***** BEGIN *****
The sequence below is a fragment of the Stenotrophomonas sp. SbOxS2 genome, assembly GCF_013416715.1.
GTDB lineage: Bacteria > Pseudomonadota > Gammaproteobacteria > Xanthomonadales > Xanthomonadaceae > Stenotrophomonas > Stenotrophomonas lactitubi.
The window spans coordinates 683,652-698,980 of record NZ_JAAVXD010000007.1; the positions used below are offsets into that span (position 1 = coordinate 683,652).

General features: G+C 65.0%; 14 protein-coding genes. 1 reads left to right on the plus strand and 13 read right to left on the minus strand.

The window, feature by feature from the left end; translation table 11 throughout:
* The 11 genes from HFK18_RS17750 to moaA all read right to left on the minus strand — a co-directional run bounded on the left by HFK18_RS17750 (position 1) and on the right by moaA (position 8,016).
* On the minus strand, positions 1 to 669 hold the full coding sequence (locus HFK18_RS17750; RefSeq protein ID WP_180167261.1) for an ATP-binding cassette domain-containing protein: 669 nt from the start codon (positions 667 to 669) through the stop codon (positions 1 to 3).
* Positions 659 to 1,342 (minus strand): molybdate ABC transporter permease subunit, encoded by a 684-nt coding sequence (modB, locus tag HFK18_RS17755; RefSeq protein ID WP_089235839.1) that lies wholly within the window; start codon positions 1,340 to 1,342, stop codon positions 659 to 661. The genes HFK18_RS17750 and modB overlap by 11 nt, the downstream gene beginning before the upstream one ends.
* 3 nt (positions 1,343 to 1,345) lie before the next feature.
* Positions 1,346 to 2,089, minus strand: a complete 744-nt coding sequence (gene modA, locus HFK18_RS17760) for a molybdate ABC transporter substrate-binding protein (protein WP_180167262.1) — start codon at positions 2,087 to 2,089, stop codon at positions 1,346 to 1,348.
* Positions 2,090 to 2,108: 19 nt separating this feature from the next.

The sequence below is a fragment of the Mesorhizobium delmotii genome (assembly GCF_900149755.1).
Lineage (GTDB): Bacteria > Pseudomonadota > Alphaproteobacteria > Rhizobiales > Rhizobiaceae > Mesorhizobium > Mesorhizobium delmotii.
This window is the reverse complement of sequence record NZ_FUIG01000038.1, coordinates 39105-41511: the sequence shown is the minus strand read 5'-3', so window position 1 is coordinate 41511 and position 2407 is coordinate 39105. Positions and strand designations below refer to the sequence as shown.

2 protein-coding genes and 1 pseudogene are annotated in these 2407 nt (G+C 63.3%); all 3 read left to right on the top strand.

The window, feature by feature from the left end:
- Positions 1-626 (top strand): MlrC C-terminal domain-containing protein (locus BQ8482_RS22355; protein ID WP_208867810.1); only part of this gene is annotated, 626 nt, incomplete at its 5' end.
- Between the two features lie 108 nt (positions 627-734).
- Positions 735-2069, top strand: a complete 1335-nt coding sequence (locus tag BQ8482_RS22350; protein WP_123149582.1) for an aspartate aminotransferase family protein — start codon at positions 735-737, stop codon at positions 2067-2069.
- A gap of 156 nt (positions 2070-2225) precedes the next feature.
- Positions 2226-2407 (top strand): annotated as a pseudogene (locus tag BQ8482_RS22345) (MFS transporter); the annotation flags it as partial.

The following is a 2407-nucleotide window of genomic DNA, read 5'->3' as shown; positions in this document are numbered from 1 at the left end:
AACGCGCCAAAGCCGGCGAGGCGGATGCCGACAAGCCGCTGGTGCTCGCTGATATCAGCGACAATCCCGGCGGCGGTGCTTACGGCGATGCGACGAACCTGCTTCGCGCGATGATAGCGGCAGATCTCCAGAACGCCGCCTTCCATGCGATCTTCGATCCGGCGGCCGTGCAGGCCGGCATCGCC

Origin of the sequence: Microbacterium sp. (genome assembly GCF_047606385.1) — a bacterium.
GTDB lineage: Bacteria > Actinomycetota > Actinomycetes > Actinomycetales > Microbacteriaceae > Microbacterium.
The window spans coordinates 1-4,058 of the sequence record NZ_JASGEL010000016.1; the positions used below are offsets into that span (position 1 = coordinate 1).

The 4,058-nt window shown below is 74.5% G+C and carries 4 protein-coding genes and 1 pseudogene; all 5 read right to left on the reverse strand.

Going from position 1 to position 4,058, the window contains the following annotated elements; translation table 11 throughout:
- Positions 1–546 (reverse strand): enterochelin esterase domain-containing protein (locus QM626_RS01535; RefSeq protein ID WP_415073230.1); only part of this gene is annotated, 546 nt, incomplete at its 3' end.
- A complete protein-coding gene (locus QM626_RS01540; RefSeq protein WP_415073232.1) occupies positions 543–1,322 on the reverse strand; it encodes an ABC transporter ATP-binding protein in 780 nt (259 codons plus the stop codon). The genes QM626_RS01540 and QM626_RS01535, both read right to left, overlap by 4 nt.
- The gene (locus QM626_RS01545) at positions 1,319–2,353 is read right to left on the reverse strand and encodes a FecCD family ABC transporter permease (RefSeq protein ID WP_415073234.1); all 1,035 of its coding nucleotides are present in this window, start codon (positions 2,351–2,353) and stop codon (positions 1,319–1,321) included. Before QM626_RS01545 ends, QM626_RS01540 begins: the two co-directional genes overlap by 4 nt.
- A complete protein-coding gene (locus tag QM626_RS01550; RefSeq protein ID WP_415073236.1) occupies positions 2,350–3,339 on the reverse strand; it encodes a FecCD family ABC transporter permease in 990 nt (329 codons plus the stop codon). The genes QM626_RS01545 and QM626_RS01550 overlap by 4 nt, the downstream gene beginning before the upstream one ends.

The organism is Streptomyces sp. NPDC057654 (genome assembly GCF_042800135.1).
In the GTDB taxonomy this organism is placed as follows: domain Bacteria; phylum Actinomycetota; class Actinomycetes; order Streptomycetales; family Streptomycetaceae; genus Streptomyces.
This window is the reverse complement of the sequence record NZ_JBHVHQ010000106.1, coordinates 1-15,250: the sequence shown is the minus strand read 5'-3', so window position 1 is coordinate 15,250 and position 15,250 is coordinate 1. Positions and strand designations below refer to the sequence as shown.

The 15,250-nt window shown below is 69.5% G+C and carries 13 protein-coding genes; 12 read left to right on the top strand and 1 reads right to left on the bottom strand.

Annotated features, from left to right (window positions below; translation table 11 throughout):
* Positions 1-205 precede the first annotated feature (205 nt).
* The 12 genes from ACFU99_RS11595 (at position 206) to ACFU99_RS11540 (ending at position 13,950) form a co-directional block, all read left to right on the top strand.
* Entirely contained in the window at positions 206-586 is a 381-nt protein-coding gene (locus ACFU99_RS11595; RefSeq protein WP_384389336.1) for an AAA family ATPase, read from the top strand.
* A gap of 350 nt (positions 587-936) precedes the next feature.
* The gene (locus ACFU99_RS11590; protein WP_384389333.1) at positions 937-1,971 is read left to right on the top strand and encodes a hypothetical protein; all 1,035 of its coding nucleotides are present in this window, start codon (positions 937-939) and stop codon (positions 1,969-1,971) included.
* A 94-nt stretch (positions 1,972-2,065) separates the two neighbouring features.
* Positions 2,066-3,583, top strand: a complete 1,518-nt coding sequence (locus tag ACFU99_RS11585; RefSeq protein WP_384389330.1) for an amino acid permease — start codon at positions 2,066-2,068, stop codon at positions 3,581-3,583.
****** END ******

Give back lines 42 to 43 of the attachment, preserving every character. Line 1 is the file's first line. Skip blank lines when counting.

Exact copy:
* The gene (locus ACFU99_RS11590; protein WP_384389333.1) at positions 937-1,971 is read left to right on the top strand and encodes a hypothetical protein; all 1,035 of its coding nucleotides are present in this window, start codon (positions 937-939) and stop codon (positions 1,969-1,971) included.
* A 94-nt stretch (positions 1,972-2,065) separates the two neighbouring features.